The state of Michoacán in central-western Mexico remains in crisis.  Ongoing political instability, cartel activity, rampant corruption, armed civil defense groups, militarization...It has been a chaotic scene since 2006, when then president Felipe Calderón launched Mexico’s war on drugs in his home state. Things have gotten so bad that they have even disrupted the avocado and lime markets.

In late June, José Manuel Mireles, the former leader of the Tepalacatepec self defense group, was arrested. The charges were related to carrying military grade weapons such as AK-47s (the weapon of choice for both cartels and self defense groups), hand guns, and explosives.

Friday, 27 June 2014

“Now you’re trying to trick me”: Del Mastro trial continues with testy cross-examination

The defence got its first shot at the Crown’s star witness during the Dean Del Mastro trial on Friday, and if today’s proceedings are indicative of what’s to come, we can expect some fireworks when the trial resumes on Wednesday next week.
 
Jeff Ayotte and Dean Del Mastro
Del Mastro, the federal Member of Parliament for Peterborough, is on trial along with the official agent for his 2008 campaign, Richard McCarthy. Both men are charged with overspending during the election, and then covering it up.

In the morning the Crown concluded its examination of Frank Hall, the pollster whose firm, Holinshed, was hired by Del Mastro to help with his 2008 re-election bid. Crown Prosecutor Tom Lemon concluded by thanking his star witness, and saying that “I have never questioned a witness for this long.”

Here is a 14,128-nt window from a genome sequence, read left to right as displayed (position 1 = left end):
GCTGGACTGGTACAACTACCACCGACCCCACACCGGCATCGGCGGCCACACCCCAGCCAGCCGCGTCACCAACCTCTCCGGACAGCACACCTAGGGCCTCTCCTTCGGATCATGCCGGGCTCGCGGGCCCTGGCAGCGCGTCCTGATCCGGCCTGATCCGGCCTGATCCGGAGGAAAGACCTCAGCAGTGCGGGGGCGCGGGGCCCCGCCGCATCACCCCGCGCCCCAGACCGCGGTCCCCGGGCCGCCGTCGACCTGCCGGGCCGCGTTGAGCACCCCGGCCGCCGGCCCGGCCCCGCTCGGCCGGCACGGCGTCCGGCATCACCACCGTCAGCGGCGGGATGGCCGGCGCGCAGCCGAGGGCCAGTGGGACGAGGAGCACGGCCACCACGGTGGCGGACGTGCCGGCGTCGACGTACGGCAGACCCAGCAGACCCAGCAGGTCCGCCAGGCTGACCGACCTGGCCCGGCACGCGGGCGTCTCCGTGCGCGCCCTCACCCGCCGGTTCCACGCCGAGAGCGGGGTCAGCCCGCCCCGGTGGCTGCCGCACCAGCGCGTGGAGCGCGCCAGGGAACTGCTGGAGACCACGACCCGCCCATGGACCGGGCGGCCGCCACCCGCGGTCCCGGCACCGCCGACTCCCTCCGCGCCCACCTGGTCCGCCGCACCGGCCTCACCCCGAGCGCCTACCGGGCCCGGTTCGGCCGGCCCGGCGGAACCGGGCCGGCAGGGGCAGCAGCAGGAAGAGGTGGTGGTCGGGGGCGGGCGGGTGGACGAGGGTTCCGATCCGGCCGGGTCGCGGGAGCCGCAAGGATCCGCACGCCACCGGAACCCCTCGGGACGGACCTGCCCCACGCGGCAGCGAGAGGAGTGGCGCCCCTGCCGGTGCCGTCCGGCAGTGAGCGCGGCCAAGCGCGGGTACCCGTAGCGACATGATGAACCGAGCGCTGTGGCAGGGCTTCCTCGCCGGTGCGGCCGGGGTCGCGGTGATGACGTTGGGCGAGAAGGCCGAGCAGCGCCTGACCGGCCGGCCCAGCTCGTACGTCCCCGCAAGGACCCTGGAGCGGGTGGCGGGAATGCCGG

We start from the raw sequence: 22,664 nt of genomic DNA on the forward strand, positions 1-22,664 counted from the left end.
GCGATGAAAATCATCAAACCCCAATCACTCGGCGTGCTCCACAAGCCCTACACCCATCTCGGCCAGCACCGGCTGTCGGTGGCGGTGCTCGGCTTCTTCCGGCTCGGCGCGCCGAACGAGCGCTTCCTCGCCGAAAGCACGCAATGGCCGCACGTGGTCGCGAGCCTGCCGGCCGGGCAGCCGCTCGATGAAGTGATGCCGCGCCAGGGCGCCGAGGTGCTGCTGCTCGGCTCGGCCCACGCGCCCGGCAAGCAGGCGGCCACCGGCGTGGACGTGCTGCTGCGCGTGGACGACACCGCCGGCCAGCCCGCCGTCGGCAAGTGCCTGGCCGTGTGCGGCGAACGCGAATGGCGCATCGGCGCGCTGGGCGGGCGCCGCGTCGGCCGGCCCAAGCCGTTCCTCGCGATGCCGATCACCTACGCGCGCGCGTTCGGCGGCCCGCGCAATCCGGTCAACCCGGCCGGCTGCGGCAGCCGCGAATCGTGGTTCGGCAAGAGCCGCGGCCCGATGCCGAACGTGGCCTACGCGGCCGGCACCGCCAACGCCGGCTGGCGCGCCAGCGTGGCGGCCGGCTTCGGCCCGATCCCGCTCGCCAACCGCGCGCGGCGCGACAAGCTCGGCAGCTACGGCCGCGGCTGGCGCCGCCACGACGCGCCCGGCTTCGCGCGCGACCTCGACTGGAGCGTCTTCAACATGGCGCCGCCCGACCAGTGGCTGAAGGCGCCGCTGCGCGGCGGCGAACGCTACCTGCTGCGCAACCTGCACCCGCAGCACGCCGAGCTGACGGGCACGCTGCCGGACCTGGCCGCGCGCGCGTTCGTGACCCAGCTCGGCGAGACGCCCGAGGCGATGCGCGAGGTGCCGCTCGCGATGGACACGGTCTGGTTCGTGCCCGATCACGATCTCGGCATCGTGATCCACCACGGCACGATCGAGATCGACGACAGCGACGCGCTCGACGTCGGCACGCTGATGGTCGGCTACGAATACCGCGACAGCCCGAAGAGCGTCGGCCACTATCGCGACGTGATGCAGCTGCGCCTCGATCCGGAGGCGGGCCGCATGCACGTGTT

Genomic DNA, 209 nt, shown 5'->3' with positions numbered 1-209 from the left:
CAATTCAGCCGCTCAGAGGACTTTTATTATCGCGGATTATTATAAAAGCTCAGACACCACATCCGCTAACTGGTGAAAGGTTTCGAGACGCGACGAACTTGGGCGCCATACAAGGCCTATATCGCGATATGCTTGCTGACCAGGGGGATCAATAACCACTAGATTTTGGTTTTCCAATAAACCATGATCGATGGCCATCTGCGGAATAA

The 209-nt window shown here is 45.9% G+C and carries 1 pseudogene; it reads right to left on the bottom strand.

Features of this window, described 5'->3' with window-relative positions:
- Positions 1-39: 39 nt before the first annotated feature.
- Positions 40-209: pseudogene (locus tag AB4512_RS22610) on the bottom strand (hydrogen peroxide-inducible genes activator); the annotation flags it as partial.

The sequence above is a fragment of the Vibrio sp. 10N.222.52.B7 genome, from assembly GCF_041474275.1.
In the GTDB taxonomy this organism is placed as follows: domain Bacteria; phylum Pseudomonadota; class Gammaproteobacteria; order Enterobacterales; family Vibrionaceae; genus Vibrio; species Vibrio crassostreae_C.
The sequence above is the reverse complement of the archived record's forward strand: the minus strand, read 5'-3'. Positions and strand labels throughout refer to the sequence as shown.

Thursday, 26 June 2014

Was Frank Hall Dean Del Mastro’s patsy?

A pattern is emerging in the Dean Del Mastro trial.

According to evidence provided by Frank Hall, who ran the now defunct Ottawa polling firm Holinshed, for almost a year he was strung along by Dean Del Mastro, the Peterborough MP accused of overspending on his 2008 campaign, and then covering it up. 
Frank Hall on the stand

Hall backdated numerous invoices in the hopes of getting additional business from both Del Mastro’s Peterborough riding association and his parliamentary office.

However, once Del Mastro was in possession of a timeline that put him in the clear of any appearance of wrongdoing, and after Hall and his brother Colin raised red flags on suspicious Election Canada reporting and unpaid invoices, the relationship was abruptly terminated.

On August 28, 2008, Dean Del Mastro sent a scathing email to Frank Hall. In it, he asserted that he “has a job to do,” and that Hall’s invoices didn’t correspond to what had been agreed to in conversation. He further asserted that he was “sick of this entire saga,” though he concluded that that they could “discuss compensation for costs, and hopefully this can end amicably.”

Wednesday, 25 June 2014

Crown tightens evidence chain around Del Mastro

The trial of Peterborough MP Dean Del Mastro and his official agent during the 2008 campaign, Richard McCarthy, continued on Wednesday. Former pollster Frank Hall was on the stand the entire day, with crown prosecutor Tom Lemon building an evidence trail littered with alleged backdated quotes, invoices, and cheques.

(For updates scroll to bottom of story.)

It's a lot of money
“In my experience, the rules for election spending have nothing to do with a date on an invoice,” testified Hall. “It is for when it is used”.

In this instance the ‘it’ being referenced by Hall represents the services and products offered by his now-defunct Ottawa-based polling firm, Holinshed.